Objective—To assess parental decision making in the acquisition of an infant walker and the influences surrounding that decision.
Design/methods—Caretakers of children attending a residents' continuity practice during a one month period were invited to participate in a structured interview to assess various aspects of infant safety. Ten questions specifically addressed infant walkers and the decision to acquire one; seven questions collected demographic data.
Results—One hundred and fifty four primary caretakers participated. Of these, 77% (n=119) of caretakers used infant walkers for their child. For children who were not first born, 85% of caretakers had used walkers with their other children. No statistically significant differences were found between walker users and non-users with respect to the sex or birth order of the child, race, education, or (type of) caretaker. Also, no differences were found between these groups with respect to having received safety information from the pediatrician. For users, 97% heard about walkers before their baby's birth, but 65% did not decide to use one until after the birth. In addition, 61% of walker users stated that no one influenced their decision to get a walker and 75% bought their own. These decisions were not affected by caretaker education or birth order of the child. Finally, 78% believed that walkers were beneficial, and 72% believed that walker use accelerated development of independent walking skills.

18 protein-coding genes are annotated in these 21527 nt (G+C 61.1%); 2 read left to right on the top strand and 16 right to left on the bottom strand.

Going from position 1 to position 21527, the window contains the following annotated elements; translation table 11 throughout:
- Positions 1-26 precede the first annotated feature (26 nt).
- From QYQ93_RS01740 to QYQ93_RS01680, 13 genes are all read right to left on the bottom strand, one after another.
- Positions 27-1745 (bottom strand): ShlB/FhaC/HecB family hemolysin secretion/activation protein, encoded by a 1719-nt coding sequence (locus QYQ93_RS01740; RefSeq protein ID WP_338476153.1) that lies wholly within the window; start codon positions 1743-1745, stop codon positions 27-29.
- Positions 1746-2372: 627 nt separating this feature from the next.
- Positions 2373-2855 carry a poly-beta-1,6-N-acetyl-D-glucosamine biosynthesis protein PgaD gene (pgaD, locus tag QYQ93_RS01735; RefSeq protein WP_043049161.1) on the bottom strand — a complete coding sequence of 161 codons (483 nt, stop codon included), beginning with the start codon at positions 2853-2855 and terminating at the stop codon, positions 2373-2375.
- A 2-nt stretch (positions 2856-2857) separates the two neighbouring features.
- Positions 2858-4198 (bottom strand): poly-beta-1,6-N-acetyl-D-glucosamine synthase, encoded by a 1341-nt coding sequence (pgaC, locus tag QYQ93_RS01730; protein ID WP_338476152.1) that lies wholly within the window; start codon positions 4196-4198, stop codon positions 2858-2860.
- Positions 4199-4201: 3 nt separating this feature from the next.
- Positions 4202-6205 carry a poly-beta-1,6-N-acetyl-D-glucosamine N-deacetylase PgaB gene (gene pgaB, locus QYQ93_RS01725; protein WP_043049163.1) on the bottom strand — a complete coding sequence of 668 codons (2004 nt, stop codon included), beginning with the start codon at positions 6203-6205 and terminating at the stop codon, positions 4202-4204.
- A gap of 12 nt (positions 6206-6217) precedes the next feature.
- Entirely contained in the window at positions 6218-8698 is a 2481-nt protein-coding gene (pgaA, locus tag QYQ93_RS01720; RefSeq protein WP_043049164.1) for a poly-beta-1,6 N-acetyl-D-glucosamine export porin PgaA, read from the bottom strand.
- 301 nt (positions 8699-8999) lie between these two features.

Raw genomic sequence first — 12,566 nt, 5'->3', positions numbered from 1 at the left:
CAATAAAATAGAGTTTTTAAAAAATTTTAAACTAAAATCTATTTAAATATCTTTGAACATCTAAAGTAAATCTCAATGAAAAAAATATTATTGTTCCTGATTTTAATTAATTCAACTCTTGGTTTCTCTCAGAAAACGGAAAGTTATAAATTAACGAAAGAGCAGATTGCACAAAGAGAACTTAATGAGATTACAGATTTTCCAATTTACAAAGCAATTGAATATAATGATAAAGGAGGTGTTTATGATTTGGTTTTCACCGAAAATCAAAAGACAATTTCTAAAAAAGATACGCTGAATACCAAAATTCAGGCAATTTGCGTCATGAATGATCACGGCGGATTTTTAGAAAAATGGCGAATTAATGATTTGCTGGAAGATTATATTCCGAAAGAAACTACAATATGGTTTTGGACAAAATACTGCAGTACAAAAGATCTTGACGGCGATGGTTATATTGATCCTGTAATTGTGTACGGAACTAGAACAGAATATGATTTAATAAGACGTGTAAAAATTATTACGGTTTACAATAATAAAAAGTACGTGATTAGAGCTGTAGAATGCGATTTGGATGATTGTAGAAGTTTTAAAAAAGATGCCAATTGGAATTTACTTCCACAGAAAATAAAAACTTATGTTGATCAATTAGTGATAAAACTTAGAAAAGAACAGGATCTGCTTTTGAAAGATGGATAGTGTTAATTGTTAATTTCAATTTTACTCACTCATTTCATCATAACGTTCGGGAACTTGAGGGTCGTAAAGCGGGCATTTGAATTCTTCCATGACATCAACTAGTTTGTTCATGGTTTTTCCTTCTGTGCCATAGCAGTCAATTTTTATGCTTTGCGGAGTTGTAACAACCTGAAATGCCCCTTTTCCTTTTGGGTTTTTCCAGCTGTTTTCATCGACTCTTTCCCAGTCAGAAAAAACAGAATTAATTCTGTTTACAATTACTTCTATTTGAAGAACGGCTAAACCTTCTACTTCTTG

Conclusions—Mothers purchased walkers because of no uniformed perception of benefit. A period of time, up to several months in length, exists from when the first mother hears about walkers until she decides to purchase one. Until legislation can be passed banning walkers, this period of time may provide a window of opportunity for appropriate anticipatory guidance in the form of intense media assisted, antiwalker campaigns.
- infant walkers
- parenting decisions
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